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Carrie Rehak
Adjunct Lecturer and Director of the Renewal Program

Carrie Rehak, Ph.D., realizes her creative, spiritual, ministerial, and academic aspirations through a variety of modes and media, including restorative practices, nonviolence, and the arts.

For almost a decade, Carrie has been weaving the Work that Reconnects (WTR), Restorative Justice, and Nonviolence (NCV) into her work and life. In 2013, Carrie attended a life-changing WTR training with Joanna Macy, which she has continued to learn, practice, and facilitate. Also in 2013, Carrie began training in, practicing, and sharing NVC in and outside of educational settings. In 2014, Carrie earned a certificate in Restorative Justice with Simon Fraser University, where over the course of a year she learned techniques in mediation, harm prevention, and trauma healing, as well as ways to help communities in a variety of settings (neighborhoods, schools, prisons) create safer and healthier environments. She is also committed to and a lifelong learner of diversity, anti-oppression, racial justice, and decolonization.

Her approach – what Carrie finds most enlivening, transformative, fruitful, and authentic to who she is – is "art for life's sake": ethical aesthetics, theopoetics, and “art/life,” thanks in large part to the influence of such luminaries as Deborah J. Haynes, Linda Mary Montano, Maren Hassinger, and other contemporary visionaries who attempt “to dissolve the boundaries between art and life" (Montano), sacred and secular, personal and political, process and product, and ritual and performance. She also interweaves new cosmology into her work and lived experience.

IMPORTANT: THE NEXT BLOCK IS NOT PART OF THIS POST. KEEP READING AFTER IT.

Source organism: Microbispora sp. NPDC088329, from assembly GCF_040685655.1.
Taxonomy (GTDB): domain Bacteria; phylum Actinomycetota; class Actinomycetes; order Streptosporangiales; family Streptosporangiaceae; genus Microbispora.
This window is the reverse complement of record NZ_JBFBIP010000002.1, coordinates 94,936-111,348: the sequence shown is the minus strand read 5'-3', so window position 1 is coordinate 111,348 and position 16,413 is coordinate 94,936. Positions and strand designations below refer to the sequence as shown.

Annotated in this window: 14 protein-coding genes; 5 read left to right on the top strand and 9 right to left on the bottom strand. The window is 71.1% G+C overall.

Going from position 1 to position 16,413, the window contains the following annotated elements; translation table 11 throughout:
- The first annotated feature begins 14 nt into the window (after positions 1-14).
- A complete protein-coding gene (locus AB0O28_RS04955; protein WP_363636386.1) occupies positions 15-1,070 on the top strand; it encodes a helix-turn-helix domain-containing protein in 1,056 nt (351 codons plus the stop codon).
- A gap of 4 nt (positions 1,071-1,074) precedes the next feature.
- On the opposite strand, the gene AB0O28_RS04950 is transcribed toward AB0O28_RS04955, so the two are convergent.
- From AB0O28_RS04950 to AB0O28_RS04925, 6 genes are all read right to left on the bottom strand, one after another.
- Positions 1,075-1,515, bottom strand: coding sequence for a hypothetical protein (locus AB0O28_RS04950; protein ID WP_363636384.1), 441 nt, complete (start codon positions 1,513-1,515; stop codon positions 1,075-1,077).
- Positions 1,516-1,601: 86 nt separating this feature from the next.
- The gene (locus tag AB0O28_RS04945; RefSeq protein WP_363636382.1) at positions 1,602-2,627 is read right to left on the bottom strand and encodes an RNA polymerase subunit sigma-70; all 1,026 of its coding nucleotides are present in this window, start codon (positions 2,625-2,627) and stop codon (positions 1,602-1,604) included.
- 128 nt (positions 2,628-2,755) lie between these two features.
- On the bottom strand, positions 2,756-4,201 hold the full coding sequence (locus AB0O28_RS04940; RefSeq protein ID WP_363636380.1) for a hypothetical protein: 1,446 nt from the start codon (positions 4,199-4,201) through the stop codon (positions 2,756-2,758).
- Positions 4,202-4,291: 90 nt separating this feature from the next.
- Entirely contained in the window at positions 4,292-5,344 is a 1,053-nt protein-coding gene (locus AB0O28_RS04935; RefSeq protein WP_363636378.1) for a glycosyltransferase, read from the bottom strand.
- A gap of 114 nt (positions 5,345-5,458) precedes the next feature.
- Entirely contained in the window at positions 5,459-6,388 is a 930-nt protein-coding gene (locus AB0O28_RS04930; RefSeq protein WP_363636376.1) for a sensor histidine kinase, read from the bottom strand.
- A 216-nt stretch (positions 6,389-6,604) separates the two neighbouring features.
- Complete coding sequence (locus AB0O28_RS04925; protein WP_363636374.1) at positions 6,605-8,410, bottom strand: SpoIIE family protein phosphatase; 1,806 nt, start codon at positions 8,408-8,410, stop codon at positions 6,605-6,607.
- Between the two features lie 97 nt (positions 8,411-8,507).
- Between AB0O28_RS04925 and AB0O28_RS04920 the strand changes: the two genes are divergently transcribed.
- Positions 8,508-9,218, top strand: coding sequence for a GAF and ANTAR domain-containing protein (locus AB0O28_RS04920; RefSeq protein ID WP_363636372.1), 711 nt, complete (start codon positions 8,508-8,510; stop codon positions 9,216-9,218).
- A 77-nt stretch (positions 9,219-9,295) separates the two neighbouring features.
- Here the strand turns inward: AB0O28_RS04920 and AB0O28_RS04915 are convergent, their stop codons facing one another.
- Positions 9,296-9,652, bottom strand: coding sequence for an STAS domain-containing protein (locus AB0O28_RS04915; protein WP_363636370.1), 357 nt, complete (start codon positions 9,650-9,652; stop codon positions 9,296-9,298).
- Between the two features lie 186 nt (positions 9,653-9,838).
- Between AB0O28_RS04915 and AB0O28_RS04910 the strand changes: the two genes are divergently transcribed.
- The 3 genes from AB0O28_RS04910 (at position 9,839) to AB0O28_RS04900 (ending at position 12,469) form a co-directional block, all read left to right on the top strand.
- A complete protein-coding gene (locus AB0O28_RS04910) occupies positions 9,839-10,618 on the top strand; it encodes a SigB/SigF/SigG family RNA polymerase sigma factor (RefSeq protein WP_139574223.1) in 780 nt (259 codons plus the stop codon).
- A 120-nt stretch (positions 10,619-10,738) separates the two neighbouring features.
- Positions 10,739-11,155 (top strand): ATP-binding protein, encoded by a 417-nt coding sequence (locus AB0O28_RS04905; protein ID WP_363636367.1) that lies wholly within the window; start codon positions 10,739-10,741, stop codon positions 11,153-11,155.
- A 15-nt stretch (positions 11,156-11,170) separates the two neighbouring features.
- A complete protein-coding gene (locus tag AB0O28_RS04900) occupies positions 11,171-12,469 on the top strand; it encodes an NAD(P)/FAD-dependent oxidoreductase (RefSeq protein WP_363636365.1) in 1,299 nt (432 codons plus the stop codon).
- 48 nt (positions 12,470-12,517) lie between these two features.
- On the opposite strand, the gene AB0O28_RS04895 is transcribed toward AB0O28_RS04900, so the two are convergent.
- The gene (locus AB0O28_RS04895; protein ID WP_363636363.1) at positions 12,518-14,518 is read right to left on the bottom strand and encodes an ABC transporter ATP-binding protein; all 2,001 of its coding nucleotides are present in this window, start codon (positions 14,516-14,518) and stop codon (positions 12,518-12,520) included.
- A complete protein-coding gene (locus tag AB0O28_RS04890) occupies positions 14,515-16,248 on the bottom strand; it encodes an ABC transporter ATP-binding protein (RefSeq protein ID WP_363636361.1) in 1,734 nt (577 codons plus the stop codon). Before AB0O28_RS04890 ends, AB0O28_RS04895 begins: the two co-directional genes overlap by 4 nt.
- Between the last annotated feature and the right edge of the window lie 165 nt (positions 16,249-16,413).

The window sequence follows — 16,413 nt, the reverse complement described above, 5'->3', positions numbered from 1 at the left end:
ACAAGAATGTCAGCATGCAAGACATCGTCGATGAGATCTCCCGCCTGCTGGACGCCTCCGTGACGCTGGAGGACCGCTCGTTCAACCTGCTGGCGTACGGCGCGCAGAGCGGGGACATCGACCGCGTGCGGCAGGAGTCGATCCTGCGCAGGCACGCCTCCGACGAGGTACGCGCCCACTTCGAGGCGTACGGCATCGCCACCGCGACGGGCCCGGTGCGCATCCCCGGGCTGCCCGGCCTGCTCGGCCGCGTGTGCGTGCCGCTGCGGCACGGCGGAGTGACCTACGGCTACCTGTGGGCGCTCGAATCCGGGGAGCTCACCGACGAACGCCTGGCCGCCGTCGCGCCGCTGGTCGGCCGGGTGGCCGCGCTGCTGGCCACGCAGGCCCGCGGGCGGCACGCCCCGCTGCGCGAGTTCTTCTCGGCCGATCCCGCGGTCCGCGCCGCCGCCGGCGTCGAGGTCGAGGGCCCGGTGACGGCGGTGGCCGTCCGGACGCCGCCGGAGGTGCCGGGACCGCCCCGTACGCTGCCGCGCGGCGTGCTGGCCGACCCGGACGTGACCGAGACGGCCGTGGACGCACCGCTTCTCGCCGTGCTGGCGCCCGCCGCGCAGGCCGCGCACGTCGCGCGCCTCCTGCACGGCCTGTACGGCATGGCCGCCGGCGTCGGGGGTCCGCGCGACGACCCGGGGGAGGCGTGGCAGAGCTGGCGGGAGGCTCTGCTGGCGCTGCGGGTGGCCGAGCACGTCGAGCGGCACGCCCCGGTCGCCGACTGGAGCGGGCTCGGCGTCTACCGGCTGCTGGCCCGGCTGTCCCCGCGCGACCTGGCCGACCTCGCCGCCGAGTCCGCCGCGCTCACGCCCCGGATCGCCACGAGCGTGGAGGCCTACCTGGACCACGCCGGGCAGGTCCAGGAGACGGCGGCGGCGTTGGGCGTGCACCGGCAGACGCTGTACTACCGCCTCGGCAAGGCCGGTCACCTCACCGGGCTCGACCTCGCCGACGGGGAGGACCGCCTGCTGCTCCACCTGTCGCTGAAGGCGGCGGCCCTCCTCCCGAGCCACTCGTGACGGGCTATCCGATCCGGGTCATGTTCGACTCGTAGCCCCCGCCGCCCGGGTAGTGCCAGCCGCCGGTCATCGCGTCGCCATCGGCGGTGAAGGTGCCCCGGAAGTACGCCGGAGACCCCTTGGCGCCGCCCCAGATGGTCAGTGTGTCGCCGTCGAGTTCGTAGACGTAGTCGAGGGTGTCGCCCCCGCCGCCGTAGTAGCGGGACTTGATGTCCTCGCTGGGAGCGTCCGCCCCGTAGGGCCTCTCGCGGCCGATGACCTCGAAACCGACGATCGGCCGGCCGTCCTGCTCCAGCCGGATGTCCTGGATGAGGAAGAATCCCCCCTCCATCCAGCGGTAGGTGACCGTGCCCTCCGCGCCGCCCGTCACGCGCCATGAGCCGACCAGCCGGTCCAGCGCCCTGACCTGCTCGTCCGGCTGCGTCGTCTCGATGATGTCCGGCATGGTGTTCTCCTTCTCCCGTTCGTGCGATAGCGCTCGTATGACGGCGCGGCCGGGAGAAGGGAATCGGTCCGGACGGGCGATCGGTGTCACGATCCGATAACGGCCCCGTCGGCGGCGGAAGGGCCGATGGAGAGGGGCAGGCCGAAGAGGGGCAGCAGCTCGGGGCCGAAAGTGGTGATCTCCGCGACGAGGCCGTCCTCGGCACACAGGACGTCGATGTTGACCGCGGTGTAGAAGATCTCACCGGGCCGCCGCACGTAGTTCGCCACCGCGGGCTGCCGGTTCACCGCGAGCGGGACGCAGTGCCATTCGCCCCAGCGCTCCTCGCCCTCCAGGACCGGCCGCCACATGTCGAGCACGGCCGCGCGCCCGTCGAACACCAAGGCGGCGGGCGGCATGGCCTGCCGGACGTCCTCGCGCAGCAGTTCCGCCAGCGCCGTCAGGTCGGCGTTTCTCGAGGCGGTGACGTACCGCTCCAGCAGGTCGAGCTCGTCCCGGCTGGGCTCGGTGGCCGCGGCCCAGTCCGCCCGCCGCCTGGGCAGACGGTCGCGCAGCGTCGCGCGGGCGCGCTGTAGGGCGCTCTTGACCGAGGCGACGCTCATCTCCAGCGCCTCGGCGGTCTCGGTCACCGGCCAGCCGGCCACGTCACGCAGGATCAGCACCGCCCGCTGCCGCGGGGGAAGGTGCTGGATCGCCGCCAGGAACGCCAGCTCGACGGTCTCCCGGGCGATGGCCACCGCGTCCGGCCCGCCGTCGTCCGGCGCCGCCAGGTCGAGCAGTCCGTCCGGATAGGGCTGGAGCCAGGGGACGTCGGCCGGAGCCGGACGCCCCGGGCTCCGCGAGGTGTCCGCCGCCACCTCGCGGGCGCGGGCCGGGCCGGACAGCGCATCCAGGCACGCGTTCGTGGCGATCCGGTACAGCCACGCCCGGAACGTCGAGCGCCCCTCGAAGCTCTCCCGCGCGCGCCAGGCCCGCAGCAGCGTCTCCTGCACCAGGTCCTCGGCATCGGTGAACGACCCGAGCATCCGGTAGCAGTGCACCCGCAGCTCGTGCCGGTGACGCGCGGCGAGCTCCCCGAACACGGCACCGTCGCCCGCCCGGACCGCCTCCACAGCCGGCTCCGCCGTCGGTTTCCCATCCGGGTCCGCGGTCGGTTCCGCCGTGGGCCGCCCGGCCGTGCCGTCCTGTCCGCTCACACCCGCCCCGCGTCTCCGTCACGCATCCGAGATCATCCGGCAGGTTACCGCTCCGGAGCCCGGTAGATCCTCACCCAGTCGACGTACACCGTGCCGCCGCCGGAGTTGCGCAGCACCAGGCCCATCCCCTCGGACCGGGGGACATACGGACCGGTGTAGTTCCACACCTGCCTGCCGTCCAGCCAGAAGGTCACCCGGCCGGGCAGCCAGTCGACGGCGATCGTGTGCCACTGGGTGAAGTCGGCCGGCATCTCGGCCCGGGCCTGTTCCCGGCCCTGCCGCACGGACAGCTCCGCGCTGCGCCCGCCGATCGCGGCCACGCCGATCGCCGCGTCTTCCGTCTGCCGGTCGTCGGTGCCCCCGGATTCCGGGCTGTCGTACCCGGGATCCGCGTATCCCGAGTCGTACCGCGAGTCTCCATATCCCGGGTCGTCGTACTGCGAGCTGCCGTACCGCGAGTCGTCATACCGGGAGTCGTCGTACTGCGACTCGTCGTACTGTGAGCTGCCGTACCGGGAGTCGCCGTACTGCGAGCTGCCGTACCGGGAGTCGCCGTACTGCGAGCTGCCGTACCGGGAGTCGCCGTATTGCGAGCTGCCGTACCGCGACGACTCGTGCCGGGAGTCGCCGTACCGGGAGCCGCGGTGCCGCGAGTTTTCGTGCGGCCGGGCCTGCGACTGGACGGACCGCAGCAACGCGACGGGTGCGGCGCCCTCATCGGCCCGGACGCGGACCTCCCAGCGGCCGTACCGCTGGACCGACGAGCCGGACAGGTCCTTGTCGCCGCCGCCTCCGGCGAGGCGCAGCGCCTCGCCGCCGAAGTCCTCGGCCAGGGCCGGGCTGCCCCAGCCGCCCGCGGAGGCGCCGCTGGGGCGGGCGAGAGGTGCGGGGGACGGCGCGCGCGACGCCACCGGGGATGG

Carrie received her M.A. and Ph.D. in theology, with an emphasis in the arts, from the Graduate Theological Union. As a graduate student, her earlier work focused on the revelatory and transformative potentialities of contemporary works of art by interweaving a diversity of thought in philosophy, theology, ethics, art theory, and art history. In her doctoral dissertation, she would bring the insights of Russian theorist Mikhail Bakhtin to bear on the intersection of ethics and aesthetics— particularly around issues of creative response and responsibility in art and in life. Carrie also has a B.F.A. and continues to be engaged in making and sharing her own creative works.

For over two decades, Carrie has held positions in nonprofit leadership and as program director and instructor in Catholic ministerial and educational settings - forums that challenge as well as keep real, meaningful, and concrete her training and interests. Her quest is one of meaning: What is the relationship between our experience and our reflections on and expressions of our experience? How does this relationship bear on personal, social, and environmental responsibility? Foremost, Carrie is committed to students: to formal and informal communities of makers, seekers, and learners as creative agents for transformation, liberation, and flourishing.

Since 2019, she has served as the Director of the Renewal Program at JST, where she also teaches.


The Art of Restorative Practices
Christ, Ecology, and New Cosmology
Toward a Spirituality of the Creative Life
Cosmic Story for Ministry, for Life
Renewal I - New Wine, New Winskins: Sabbath and Sabbatical
Renewal 2 - Global Church, Planetary People


"‘Mother, Mother…’: Contemplating Wounds with Marvin Gaye’s What’s Going On, Fifty Years Later," in Theology and Protest Music, edited by Dr. Heidi M. Altman and Jonathan H. Harwell, Theology and Pop Culture series, Lexington Books/Fortress Academic (imprints of Rowman & Littlefield): forthcoming.

"The Agony and the Ecstasy of the Annunciation in Anne Sexton’s ‘The Fierceness of Female’", In Beauty, Art, and the Polis, edited by Alice Ramos, with an introduction by Ralph McInerny, Washington, D.C.: American Maritain Association, 2000, 147-15.

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